Dare to Be

When I was very young I didn’t think about who I was or what I looked like. I played. I sang. I danced. I argued. I cried and I laughed. I lived.

All of these are names given me by other people, but not names I would have given myself.  My name is not mine, it’s theirs.  It’s a series of costumes put on my life by other people. Robert Fulghum (1937 -)

Source: Maybe (Maybe Not) (Maybe Not : Second Thoughts from a Secret Life)

Psychologists tell us that the ego is the part of us that makes us aware of who we are. They say that until the ego has developed we just are, like a tree or a flower.  We don’t think about who we are or if we even should be as we are. If our voice is too loud or our hair is too red. Before our ego has developed we don’t sit and wonder if the other kids would like us better if we shared or if mom would give us chocolate cake if we wore the pink dress and looked cute. More likely we would cry if we didn’t get the chocolate cake. And the funny thing, that’s a healthy childhood.

If you were born in a household with violence, addiction or abuse, you would develop other coping mechanisms, add-on behaviors to “work around” getting your needs met. These actions might even appear normal or beneficial to outsiders. The extremely calm child is sometimes one of them. He may sit quietly in the doctor’s office and not cry when the needle goes in his arm for his immunizations. The nurse pats him on the head and tells him what a good boy he is. Mom needs him a big boy, just like at home.  He has seen what dad will do when he or his mother misbehaves. The little girl who hides from strangers and won’t take the candy offered may be shy, but she may also be unsure if mom is with her behavior. When you’re two feet tall and  three or four years old, the world is a foreign land. The language is obscure and people say things that you don’t understand. You learn early to be agreeable, don’t you. This is an unhealthy childhood.

Good behavior is just that, behavior. We learn early to watch our behavior. Watch our speech and our inflections. We keep things hidden so people don’t see our ugly parts. We learn these things and adults that are in charge teach it well. The difference between the healthy childhood and the unhealthy childhood seems obvious, if you are reading it on paper. If you are the adult looking back at your own, it’s not nearly so easy. The difference is the overcompensation that you learn to do, that little extra that you know keeps people liking you or ignoring you.

But we are the adults now. In a perfect world, the ego would develop naturally in the child and by the time you have matured it would become less and less. Unfortunately none of us have our citizenship in that perfect world. We have learned to put on a show for others, go along with dad’s rants, don’t step on toes or say what you really think. And as you get older, instead of this ego getting smaller over time, it becomes more complicated. The facade get’s heavier and the resentment gets darker. Sometimes we develop depression and anxiety because of our facade.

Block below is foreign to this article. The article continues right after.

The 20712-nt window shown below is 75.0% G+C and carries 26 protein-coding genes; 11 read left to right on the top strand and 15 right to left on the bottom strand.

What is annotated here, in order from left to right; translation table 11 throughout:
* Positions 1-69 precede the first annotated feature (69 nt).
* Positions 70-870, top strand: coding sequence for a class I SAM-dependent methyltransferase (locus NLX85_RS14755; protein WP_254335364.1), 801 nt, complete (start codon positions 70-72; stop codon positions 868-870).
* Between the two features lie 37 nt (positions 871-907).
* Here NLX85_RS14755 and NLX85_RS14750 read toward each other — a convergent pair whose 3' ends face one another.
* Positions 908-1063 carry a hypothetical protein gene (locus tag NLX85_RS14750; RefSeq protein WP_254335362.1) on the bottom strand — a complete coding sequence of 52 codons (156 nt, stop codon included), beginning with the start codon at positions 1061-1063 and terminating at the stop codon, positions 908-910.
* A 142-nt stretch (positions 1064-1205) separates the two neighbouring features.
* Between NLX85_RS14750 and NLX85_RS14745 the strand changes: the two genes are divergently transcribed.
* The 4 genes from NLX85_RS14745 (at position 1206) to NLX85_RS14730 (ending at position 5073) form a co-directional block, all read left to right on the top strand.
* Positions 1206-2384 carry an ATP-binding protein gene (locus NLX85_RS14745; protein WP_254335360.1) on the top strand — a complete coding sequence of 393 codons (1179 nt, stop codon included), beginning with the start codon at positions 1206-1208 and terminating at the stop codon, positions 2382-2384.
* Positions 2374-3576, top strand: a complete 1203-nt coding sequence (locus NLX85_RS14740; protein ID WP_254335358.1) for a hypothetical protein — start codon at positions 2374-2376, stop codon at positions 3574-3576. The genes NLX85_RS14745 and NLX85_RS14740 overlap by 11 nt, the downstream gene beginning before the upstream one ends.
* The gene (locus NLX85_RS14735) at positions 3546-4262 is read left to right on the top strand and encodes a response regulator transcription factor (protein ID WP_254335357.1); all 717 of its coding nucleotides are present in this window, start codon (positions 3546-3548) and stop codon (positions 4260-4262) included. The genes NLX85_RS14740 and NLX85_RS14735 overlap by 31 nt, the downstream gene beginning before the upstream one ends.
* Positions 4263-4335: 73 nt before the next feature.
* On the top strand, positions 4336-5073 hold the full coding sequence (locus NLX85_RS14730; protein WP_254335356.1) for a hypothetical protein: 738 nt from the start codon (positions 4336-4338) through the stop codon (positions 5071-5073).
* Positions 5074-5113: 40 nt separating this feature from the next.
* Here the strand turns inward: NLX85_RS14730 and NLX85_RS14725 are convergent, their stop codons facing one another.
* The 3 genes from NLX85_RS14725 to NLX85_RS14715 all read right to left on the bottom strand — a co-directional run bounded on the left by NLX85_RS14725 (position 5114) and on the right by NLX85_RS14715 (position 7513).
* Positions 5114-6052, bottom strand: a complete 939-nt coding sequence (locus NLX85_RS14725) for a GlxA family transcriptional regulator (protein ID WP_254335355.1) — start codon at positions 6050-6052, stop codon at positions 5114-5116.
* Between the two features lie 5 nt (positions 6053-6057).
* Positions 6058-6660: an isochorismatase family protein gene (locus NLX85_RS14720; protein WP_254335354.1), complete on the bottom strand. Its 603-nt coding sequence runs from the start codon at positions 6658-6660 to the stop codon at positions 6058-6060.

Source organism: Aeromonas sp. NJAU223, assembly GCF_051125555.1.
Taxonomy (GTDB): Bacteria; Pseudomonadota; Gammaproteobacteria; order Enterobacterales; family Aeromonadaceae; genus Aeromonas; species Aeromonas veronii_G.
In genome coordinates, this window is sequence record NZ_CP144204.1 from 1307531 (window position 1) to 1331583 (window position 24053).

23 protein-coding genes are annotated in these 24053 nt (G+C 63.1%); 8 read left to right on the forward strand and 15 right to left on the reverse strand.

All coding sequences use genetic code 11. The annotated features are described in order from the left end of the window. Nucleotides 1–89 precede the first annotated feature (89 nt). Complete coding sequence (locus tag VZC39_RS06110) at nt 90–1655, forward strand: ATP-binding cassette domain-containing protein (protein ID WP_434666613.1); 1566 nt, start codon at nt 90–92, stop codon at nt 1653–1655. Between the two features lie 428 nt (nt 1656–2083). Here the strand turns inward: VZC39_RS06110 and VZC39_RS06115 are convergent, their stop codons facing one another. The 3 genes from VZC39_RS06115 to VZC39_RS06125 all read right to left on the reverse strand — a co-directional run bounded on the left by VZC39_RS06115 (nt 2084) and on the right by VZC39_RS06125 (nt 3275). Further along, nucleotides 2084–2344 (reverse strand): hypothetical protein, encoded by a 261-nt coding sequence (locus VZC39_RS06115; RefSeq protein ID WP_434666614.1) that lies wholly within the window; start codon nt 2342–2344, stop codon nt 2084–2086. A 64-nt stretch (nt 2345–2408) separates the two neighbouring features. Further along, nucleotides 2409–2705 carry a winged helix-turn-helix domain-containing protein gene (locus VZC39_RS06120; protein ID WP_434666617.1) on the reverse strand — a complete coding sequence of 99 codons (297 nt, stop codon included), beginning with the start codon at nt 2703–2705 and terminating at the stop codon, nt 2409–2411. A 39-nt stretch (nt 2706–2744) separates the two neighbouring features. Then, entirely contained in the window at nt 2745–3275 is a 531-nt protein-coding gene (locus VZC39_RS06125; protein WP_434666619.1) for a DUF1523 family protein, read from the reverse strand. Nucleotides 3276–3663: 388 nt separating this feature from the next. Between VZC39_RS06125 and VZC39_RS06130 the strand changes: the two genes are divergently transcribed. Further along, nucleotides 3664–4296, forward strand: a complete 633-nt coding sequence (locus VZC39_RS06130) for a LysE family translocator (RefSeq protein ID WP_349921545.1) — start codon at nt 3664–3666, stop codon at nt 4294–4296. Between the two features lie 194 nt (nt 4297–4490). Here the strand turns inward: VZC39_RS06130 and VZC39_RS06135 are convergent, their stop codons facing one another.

It’s time to unlearn and to relearn some very important lessons. Being good is not the goal anymore. Mommy doesn’t need you to stay quiet and sit still. Those behaviors that helped you before, now need to drop off just as the training wheels on your bicycle came off. You have outgrown them. Dare to BE. You are in charge of your life. And it’s time to give yourself the permissions you need. Your ego is there for a reason. It is your training wheels. We can now let our personality fully integrate and the ego will either become one with our personality or it will adapt to a more reasonable structure.

There are several authors I would recommend. You may have heard of them already. Caroline Myss and Pia Mellody are a couple that I enjoy. There are many blogs and sites available on the internet. One of my favorites is Meadow Devor.  Another one I like is Bravegirlsclub.  Whatever allows you to bloom and be strong; whoever encourages you and inspires you; anyone than tells you that you belong and that you have a right to be here, that’s the ones you need to listen to. I also like hypnosis New You.

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3 thoughts on “Dare to Be

  1. Beautifully written, Janet. The eerily well-behaved children always scare me — ditto the inappropriately “adultified” little girls who are already taking care of babies and toddlers while Mom shops (just because she CAN doesn’t mean she “should.”)

    I agree – NOT “normal” – and not good for a child’s psychological development. Yet, how many people point to “normal” childhood behavior and label it anything but – and praise the kids from the first paragraph for being “so mature.” ::sob::

    xx,
    mgh
    (Madelyn Griffith-Haynie – ADDandSoMuchMore dot com)
    – ADD Coach Training Field founder; ADD Coaching co-founder –
    “It takes a village to educate a world!”

    Liked by 1 person

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